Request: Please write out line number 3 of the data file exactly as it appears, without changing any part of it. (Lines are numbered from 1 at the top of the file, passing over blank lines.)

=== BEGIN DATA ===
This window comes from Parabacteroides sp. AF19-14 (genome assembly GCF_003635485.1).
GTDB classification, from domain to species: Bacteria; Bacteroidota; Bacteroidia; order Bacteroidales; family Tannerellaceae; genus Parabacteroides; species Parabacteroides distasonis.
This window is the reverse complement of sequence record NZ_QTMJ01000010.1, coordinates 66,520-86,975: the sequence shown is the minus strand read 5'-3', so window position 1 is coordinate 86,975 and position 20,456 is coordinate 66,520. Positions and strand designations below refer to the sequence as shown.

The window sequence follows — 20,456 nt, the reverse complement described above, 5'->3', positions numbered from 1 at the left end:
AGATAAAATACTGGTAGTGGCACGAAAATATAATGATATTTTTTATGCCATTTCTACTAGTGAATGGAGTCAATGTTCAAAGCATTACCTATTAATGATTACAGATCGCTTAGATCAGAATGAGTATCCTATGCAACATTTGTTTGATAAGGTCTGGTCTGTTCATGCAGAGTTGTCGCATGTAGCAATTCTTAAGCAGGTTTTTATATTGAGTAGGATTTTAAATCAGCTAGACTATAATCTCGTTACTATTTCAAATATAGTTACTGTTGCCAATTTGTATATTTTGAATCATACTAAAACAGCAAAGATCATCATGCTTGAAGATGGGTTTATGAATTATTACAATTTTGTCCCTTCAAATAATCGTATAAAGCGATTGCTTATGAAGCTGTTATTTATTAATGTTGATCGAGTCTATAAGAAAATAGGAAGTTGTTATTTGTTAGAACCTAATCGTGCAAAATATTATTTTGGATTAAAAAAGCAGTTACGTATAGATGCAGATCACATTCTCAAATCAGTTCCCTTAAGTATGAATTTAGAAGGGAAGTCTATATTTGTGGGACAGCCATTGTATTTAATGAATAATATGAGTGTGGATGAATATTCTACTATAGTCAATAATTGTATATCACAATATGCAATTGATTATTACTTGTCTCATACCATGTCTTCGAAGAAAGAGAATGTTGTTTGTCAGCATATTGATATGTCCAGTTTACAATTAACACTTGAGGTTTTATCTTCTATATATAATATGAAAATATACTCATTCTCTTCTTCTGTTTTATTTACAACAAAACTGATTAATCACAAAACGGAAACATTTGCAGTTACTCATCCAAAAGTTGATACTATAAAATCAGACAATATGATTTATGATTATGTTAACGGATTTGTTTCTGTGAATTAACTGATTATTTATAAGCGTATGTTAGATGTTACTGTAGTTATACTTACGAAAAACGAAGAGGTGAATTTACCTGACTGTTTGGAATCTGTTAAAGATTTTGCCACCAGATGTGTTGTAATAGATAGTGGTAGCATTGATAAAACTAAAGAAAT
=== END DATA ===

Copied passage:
This window is the reverse complement of sequence record NZ_QTMJ01000010.1, coordinates 66,520-86,975: the sequence shown is the minus strand read 5'-3', so window position 1 is coordinate 86,975 and position 20,456 is coordinate 66,520. Positions and strand designations below refer to the sequence as shown.